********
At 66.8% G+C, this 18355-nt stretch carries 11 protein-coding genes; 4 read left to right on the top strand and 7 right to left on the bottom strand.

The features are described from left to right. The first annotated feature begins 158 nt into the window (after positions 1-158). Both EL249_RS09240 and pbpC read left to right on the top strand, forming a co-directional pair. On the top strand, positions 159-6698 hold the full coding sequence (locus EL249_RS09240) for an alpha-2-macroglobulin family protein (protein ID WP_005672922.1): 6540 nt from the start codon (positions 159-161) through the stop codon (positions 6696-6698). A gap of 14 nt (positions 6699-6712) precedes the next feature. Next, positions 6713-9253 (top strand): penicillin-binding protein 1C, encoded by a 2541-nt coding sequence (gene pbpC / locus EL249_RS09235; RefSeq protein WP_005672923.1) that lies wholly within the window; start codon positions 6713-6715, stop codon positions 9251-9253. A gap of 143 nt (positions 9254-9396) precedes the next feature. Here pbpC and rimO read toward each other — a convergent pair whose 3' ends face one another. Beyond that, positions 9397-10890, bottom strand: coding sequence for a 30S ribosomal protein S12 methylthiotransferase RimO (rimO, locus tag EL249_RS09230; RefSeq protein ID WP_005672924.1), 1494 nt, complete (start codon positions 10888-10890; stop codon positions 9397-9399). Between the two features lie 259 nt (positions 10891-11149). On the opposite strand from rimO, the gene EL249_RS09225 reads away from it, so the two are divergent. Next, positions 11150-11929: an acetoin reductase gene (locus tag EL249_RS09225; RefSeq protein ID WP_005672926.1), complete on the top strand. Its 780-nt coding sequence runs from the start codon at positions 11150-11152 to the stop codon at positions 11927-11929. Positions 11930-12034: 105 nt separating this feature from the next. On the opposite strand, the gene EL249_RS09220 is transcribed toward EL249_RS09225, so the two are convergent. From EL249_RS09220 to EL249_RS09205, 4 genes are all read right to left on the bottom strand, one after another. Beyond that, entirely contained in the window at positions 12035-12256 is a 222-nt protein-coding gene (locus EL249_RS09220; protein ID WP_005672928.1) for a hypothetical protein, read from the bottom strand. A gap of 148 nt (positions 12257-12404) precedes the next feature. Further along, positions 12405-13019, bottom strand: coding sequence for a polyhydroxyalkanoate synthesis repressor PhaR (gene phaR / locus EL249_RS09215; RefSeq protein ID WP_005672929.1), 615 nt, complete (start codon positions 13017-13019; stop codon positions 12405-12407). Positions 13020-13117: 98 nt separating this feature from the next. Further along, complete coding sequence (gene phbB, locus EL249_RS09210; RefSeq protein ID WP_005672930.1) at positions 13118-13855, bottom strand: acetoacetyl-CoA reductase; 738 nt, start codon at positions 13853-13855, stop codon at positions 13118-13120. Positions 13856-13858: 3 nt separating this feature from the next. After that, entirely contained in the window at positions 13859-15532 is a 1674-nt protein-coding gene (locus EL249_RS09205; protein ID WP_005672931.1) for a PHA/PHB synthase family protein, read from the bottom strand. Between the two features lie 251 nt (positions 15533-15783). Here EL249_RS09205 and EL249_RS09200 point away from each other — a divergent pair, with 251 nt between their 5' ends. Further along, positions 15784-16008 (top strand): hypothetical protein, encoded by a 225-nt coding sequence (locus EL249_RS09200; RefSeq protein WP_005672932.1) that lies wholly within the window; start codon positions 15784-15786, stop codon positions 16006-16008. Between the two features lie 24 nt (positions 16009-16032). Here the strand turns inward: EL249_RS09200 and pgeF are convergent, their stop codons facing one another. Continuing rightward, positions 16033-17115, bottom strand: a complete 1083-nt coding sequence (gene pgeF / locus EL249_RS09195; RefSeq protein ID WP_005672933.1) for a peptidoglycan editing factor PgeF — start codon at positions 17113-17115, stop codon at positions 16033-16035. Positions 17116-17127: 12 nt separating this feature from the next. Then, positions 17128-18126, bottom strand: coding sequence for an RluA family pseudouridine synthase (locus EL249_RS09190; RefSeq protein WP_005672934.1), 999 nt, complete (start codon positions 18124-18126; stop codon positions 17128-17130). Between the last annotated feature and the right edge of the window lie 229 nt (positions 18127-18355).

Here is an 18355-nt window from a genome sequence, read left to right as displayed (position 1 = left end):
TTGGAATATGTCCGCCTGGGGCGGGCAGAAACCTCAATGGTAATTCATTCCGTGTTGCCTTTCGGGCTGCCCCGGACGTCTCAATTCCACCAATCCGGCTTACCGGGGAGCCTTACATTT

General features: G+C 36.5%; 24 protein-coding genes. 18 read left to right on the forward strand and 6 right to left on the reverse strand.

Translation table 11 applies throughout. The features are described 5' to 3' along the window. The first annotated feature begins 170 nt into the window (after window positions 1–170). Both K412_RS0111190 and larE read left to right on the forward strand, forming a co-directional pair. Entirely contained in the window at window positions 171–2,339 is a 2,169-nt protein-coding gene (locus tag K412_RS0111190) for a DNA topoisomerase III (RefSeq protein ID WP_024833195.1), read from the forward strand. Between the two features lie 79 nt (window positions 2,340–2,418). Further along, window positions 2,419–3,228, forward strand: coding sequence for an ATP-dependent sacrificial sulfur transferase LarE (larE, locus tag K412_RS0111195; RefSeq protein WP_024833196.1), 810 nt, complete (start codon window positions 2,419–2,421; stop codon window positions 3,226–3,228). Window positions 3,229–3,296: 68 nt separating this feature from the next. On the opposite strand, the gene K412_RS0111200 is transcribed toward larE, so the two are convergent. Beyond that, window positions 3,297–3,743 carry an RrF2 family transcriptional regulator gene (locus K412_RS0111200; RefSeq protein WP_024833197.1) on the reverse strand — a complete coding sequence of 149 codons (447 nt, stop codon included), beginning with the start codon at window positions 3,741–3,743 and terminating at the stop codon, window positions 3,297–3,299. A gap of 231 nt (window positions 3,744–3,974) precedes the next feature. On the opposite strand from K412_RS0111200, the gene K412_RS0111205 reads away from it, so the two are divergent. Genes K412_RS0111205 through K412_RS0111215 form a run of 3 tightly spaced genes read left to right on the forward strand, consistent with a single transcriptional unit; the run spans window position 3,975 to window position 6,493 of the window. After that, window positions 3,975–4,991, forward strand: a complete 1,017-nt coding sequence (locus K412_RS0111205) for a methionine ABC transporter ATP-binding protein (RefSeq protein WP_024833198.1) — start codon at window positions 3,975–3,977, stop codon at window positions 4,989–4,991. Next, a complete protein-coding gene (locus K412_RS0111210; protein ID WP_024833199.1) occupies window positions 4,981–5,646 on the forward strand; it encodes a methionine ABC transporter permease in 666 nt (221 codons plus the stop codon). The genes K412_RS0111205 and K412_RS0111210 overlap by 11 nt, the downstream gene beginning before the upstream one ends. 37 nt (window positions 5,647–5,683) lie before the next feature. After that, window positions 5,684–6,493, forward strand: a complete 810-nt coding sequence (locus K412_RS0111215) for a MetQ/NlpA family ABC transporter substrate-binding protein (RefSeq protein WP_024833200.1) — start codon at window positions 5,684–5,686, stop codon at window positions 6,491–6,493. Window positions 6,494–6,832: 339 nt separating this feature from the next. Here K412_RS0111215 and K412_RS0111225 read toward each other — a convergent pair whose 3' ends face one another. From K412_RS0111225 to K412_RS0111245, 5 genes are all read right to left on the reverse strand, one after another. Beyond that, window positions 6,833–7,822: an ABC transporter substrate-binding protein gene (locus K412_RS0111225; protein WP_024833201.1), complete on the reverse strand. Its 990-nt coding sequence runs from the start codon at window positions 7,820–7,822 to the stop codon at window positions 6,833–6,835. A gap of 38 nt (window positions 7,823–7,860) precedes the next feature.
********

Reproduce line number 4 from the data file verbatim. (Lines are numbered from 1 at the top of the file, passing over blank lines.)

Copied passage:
TTGGAATATGTCCGCCTGGGGCGGGCAGAAACCTCAATGGTAATTCATTCCGTGTTGCCTTTCGGGCTGCCCCGGACGTCTCAATTCCACCAATCCGGCTTACCGGGGAGCCTTACATTT